So back in December of last year I made a 'if you like/you might like' post with the full intention of making more fairly regularly... and, well, that didn't happen. Regardless, I've been wanting to make a new one for a while, so here we are! I already have books and ideas for another, so hopefully I'll have another one up sooner rather than later. For today's post, I tried to include a small variety of genres so that there's a little something for everything. Let me know if you've read any of these books or what books you would recommend in comparison to these!
If you loved the intensity and compelling storyline of the popular book The Poppy War by R.F. Kuang, then you should check out We Ride the Storm by Devin Madson and Kings of Paradise by Richard Nell. Both We Ride the Storm and Kings of Paradise have similar non-European settings and vibes and also really strong casts of characters that add so much to the story. And if you liked having an awesome female protagonist in The Poppy War, then you'll be happy to know that there is an incredible female lead in We Ride the Storm as well.
If you like your dystopian-esque worlds that sometimes feel all too real and seem especially horrifying for women (why do we do this to ourselves again?) in books such as Red Clocks by Leni Zumas, then I'd like to recommend Gather the Daughters by Jennie Melamed and Vox by Christina Dalcher. Red Clocks features a future United States in which abortion of all kinds and IVF are illegal, Gather the Daughters features a society in which women are solely around for the sake of breeding, and Vox features a United States in which women are only allowed to speak one hundred words a day. There are some very similar themes running through these books, and if you like one, I'm sure you'll be interested in the others.
I've only just recently read Spellslinger by Sebastien de Castell, but I found it to be a really fun, adventurous fantasy that was both serious and not-so-serious at the same time and was a perfect book to relax with. This made me think of Robert V.S. Redick's The Wolf Conspiracy, which also features a young male protagonist who is still figuring things out in his life, much like Kellen in Spellslinger. Red Wolf is also just as exciting and adventurous (if not more) and full of exciting plot twists.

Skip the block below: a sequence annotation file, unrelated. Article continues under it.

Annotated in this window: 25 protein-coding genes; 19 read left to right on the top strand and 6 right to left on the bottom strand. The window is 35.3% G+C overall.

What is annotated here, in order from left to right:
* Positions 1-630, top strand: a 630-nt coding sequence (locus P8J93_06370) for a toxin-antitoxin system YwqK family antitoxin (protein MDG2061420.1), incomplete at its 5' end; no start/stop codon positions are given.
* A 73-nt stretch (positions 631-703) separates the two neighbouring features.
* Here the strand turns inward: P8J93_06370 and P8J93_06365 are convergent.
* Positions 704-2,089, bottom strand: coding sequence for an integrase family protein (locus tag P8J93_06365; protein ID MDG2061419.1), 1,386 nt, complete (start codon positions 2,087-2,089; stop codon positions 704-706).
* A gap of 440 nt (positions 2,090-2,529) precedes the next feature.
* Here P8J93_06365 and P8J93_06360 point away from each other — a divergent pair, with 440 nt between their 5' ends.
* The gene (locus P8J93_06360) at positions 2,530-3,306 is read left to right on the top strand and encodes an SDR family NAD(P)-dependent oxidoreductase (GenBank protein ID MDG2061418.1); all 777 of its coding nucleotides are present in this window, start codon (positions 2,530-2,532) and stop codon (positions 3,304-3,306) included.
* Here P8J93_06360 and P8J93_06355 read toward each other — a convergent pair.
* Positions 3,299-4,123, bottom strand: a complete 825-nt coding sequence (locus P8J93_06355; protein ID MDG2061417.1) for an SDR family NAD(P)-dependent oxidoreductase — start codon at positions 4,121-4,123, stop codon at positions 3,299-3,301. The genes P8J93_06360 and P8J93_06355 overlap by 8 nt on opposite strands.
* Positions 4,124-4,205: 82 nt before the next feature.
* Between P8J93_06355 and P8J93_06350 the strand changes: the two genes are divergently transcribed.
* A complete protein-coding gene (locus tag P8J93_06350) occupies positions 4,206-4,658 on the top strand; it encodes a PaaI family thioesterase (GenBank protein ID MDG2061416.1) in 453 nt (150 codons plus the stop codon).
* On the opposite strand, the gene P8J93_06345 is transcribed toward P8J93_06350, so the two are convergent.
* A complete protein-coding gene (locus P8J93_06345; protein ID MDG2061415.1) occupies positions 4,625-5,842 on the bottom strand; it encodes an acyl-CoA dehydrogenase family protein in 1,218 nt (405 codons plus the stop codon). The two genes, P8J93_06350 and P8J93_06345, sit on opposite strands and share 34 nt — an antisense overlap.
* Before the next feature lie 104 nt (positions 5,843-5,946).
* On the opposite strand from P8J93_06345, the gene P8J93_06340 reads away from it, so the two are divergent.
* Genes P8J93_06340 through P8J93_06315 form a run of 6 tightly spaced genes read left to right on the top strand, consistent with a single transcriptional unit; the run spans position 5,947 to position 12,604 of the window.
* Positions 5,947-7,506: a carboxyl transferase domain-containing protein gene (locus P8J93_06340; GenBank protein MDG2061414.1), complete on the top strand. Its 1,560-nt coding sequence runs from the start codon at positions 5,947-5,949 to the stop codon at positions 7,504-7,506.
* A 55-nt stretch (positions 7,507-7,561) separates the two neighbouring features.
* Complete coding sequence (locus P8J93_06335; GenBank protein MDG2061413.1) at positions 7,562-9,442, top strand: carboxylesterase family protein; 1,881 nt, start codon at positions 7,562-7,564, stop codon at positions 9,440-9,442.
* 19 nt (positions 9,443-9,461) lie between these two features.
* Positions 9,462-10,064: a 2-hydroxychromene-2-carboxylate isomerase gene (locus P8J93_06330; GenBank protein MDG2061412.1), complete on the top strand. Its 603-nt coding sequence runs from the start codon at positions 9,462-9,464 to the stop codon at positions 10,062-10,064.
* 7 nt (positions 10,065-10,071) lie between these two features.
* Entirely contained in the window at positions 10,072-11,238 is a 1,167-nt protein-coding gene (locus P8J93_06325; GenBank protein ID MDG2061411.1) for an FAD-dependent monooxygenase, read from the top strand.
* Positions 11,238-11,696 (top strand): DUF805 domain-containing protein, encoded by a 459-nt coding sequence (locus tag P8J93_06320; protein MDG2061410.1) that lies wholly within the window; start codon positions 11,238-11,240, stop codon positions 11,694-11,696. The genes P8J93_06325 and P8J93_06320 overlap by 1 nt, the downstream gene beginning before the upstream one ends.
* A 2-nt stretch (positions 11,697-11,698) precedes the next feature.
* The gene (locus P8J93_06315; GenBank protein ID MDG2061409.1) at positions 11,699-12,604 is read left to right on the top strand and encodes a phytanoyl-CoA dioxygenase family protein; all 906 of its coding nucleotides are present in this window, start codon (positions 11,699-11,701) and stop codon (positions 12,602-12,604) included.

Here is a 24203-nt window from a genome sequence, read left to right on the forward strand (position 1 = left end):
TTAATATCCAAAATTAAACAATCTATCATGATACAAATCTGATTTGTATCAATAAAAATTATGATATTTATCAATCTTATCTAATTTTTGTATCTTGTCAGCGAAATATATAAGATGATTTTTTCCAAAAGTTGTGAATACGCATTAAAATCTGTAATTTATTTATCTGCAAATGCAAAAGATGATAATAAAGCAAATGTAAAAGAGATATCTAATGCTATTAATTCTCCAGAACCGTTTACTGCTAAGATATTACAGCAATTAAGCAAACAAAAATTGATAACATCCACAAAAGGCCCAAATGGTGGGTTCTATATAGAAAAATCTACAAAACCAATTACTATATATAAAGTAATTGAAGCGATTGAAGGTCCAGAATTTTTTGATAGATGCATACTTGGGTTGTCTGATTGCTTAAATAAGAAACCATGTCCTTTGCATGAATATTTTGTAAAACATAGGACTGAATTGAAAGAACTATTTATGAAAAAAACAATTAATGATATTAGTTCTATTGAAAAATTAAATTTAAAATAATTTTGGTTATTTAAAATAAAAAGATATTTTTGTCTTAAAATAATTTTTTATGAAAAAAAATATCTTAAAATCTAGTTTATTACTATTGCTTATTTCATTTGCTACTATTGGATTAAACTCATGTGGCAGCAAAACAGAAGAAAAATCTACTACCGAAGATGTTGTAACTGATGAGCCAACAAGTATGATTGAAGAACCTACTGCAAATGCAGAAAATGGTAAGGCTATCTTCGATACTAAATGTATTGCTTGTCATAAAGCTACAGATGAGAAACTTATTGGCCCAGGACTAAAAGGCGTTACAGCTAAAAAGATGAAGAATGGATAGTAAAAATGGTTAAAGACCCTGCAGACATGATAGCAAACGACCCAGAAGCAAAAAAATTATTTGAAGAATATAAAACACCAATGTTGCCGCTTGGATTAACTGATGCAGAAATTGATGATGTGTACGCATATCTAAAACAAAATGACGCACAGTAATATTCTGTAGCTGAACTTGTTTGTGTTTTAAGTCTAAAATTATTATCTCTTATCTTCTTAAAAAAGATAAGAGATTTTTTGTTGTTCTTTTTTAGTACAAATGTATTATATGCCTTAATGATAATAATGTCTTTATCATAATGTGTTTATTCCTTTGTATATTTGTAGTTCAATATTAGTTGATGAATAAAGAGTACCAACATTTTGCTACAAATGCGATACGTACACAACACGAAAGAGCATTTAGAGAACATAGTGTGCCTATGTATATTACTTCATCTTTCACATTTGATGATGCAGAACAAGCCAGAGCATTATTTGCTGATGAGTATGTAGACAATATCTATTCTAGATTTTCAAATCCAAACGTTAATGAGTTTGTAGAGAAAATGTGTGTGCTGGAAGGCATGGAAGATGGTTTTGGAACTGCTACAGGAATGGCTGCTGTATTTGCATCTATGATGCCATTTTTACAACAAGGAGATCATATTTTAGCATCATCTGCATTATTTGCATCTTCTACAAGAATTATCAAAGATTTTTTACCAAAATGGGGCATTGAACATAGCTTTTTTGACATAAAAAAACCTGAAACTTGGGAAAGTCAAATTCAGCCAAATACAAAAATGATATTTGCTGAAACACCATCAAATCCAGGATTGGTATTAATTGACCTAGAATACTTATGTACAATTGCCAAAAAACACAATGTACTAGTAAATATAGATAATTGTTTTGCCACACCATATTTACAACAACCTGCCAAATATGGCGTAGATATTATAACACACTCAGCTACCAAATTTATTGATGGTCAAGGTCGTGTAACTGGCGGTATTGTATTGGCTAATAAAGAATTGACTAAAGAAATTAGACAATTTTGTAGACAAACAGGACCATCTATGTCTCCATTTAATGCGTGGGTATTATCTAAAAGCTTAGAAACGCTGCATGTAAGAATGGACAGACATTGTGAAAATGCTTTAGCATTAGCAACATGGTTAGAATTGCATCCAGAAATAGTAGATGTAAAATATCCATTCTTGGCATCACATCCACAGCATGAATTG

Living up to the sheer size, mind-blowing magic system, and world-building of The Way of Kings by Brandon Sanderson is a hard thing to try to live up to, but I found that A Plague of Giants by Kevin Hearne and Soul of the World by David Mealing left me just as impressed and yearning for more as I was for more Stormlight Archives books. Both books have fascinating and complex magic systems as well as a compelling cast of characters and well-constructed world-building. For some reason I don't see these books mentioned much, but I really can't recommend them enough.
If you loved the subtle and somewhat disturbing atmosphere of The Perfect Nanny by Leila Slimani, then you'll love the deceptively horrifying book You Were Made for This by Michelle Sacks and the emotionally draining I Love You Too Much by Alicia Drake! Am I selling these books or what? In all seriousness, I found my emotions played with a lot by these books, all of which share various unlikable and rather horrible characters, in addition to innocent bystanders that must face the consequences of others' actions. And just as a warning for I Love You Too Much--I was practically crying throughout the entire book, and I almost never cry while reading.
Okay, so this was just a fun one that I couldn't help throwing in. If you managed to
slog your way make it through the famed Infinite Jest by David Foster Wallace and actually enjoyed it, you should absolutely try Jerusalem by Alan Moore! Both have a somewhat rambling style at times with immense detail that requires careful reading and they both are of course over 1,000 pages. Personally, I think you might like Jerusalem even if you didn't like Infinite Jest (ahem, such as my own situation), but I think you might be especially interested in Jerusalem if you enjoyed Infinite Jest. Though the stories are vastly different, there are still incredibly quirky and memorable characters in each and they have storylines that aren't abundantly clear at first, but make more sense in the end.